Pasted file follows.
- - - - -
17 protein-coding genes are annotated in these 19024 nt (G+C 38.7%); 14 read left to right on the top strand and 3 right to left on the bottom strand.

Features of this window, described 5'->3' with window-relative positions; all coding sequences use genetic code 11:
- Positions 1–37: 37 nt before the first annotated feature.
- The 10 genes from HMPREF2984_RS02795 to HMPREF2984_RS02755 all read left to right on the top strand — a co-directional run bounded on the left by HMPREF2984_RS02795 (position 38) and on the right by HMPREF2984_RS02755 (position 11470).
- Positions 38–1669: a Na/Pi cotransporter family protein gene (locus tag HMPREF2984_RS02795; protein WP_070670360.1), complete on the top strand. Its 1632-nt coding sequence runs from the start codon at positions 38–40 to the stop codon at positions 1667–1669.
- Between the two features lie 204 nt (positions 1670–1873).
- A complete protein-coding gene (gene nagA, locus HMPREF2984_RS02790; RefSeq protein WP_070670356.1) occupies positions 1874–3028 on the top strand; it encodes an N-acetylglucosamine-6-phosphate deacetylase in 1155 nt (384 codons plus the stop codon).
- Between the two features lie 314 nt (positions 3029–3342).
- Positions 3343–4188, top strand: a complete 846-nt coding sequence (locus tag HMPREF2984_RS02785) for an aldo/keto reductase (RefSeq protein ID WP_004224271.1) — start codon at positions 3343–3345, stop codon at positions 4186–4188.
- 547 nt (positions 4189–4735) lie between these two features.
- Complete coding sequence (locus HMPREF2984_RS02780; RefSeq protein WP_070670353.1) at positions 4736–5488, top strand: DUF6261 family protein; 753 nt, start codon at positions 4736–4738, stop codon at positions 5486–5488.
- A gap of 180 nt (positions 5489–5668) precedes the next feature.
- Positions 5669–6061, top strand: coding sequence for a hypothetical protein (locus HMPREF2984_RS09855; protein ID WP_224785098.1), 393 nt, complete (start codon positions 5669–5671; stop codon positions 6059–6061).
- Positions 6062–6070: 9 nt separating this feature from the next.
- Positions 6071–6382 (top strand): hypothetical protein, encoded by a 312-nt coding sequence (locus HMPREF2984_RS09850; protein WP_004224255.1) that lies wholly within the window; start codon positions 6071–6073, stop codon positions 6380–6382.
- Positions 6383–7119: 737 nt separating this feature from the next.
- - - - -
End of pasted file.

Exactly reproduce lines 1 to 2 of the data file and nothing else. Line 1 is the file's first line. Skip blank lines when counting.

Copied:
17 protein-coding genes are annotated in these 19024 nt (G+C 38.7%); 14 read left to right on the top strand and 3 right to left on the bottom strand.

Features of this window, described 5'->3' with window-relative positions; all coding sequences use genetic code 11: